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Mural meant to highlight Highland Park, N.J.'s diversity vandalized twice in less than a week

Mural meant to highlight N.J. community's diversity defaced twice in less than a week 02:00

HIGHLAND PARK, N.J. -- A mural meant to highlight one community's diversity was defaced twice just days after the artwork was completed.

The mural in Highland Park is titled, "Home Is Where We Make It." It was completed late last week, but by Saturday it was defaced multiple times, CBS2's Kevin Rincon reported.

Anthony Redmen had watched as it was being painted.

"People were stopping by talking among themselves, the community. It was just a nice social atmosphere when she was doing it. To come back and see this, it's like terrible," said Redmen, who lives in Somerset.

Highland Park police are investigating this as a case of criminal mischief.

"People need to learn how to accept change a little bit more," said New Brunswick resident Jazz G.

The artist behind the project, Amrisa Niranjan, told Rincon she's startled, adding, "Many people said kind things during the installation. However, many people said hateful things. I was referenced as a racist and a Nazi by individuals who approached me while I was working.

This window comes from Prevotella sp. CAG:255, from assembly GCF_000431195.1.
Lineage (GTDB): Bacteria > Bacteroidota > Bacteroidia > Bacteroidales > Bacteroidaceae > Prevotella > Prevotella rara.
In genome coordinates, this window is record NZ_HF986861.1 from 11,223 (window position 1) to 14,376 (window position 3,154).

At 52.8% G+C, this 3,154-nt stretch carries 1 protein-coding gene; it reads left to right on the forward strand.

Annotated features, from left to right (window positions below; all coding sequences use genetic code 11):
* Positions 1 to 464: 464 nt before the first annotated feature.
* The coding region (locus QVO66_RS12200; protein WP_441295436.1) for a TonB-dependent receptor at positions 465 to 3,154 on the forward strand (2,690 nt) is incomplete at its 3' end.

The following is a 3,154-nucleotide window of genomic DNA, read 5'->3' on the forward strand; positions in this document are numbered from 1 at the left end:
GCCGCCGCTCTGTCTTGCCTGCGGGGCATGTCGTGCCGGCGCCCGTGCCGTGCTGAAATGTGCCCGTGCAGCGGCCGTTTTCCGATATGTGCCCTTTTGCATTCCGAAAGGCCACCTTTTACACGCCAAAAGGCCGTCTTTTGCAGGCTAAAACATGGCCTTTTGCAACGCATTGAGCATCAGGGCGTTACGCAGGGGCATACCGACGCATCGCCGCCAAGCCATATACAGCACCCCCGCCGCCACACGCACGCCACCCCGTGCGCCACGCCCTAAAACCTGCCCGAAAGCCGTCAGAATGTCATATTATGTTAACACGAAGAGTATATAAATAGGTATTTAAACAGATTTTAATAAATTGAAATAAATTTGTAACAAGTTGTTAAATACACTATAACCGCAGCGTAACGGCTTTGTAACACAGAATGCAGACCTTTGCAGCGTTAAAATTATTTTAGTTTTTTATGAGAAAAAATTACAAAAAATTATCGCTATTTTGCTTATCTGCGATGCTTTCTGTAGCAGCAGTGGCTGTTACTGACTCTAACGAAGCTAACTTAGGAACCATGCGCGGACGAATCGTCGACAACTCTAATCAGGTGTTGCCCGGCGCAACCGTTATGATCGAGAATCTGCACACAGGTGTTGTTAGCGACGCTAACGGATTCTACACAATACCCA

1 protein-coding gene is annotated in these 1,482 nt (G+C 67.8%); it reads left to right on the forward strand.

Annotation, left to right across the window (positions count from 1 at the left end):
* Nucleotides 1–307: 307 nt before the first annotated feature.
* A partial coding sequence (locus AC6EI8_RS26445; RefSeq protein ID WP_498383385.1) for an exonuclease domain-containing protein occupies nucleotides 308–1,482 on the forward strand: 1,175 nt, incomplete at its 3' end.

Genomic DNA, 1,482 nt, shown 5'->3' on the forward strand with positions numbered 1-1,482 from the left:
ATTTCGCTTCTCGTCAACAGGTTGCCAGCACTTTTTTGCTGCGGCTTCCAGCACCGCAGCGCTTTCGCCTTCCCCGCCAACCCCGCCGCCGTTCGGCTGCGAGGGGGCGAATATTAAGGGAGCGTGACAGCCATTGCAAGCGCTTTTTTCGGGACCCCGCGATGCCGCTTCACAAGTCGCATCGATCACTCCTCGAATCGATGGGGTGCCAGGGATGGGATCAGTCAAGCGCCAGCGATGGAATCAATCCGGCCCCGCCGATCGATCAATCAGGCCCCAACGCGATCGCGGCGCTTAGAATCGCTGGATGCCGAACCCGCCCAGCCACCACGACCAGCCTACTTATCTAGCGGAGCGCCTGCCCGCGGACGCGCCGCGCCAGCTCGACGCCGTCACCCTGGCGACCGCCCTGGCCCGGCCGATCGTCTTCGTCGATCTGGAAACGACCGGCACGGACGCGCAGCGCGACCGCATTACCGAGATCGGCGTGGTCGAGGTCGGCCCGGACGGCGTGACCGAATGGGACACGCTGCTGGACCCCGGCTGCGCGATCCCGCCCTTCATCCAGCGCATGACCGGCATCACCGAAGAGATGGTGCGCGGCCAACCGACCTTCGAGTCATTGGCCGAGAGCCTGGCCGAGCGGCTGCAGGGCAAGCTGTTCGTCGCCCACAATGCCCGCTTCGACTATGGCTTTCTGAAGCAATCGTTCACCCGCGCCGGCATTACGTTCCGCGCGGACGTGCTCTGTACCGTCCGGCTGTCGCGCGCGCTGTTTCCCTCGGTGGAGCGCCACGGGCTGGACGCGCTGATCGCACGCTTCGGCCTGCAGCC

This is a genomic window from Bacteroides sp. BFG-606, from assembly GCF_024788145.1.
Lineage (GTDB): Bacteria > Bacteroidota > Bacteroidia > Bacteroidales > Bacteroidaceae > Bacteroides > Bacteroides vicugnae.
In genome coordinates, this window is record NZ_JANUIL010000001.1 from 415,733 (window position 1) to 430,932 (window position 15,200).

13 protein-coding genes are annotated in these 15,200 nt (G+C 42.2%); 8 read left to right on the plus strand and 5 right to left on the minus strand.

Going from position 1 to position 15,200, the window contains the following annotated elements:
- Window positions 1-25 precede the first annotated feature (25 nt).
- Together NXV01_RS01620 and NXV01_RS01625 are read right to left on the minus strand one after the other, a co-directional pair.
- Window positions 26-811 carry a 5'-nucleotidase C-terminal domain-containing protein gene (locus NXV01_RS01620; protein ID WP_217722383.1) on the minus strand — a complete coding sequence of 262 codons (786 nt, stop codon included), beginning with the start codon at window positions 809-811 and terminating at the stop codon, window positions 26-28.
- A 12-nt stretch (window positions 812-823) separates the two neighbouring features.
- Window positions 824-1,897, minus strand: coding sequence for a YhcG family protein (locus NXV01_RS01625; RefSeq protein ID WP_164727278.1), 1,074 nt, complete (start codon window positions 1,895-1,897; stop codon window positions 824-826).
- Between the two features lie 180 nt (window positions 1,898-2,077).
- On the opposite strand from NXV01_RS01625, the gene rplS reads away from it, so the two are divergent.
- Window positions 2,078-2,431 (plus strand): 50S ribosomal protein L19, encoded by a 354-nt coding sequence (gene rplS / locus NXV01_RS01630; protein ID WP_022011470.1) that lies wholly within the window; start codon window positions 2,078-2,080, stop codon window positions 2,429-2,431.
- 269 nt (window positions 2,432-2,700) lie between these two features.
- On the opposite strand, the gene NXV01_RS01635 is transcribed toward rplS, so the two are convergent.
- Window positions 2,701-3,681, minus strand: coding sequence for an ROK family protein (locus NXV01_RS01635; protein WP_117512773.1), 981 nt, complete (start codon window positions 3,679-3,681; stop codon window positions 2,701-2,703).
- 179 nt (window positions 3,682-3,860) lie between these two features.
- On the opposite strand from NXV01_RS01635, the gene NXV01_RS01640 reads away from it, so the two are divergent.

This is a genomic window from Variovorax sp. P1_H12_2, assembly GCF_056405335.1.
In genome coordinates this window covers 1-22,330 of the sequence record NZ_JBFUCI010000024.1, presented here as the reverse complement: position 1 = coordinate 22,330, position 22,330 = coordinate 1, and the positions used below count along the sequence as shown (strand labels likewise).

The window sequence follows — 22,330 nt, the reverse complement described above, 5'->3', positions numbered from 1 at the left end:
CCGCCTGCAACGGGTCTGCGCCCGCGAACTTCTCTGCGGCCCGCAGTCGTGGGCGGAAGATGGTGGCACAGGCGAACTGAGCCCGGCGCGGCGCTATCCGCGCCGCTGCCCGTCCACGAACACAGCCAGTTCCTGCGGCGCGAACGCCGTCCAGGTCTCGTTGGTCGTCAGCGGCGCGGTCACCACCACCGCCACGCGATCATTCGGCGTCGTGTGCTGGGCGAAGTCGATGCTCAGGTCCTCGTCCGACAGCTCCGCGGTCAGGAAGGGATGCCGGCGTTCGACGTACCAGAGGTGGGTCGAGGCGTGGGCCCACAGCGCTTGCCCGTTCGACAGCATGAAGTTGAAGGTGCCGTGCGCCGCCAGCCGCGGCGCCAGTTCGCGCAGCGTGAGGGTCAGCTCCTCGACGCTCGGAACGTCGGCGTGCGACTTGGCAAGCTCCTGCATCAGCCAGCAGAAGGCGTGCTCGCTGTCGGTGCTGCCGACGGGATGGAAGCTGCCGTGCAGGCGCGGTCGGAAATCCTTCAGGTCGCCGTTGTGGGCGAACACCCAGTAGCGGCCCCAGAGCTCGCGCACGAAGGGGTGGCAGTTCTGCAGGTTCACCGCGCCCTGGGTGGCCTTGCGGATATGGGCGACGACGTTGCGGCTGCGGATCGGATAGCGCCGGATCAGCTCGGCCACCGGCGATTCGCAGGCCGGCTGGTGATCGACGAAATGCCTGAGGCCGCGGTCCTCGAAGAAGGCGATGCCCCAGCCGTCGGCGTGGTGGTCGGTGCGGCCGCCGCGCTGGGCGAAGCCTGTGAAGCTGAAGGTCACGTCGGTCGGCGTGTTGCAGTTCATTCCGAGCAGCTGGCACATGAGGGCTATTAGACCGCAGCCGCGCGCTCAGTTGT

"Public art can often be a mirror for a community, and if you are in this community and don't like this reflection of your home, now is a perfect time to stand up against any hatred," Niranjan added.

The mural was meant to highlight recent resettlement efforts for asylum seekers and refugees and serve as a reminder as the town's welcoming history. Many have now been left frustrated by what has happened.

"That's a hate crime. That's a hate crime right there," said Shauna Figueroa

"I'm shocked, let's put it that way. I am shocked," said Rochelle Blum of Highland Park.

"I don't think it's representative of the community or the people that live here at all," Samantha Blum added.

The Council on American-Islamic Relations condemned the graffiti, saying incidents in New Jersey have been on the rise.

"It's just to drive a wedge between people, and it's just not right," said CAIRs Dylan Terpstra.

The one bright spot has been the community response.

"We didn't have to point it out to anyone that this is a problem. The local community understood that from the very beginning," Terpstra said.

Over the weekend, more than 100 people came out for an impromptu rally to show their support for the artist, the mural, and what it stands for.

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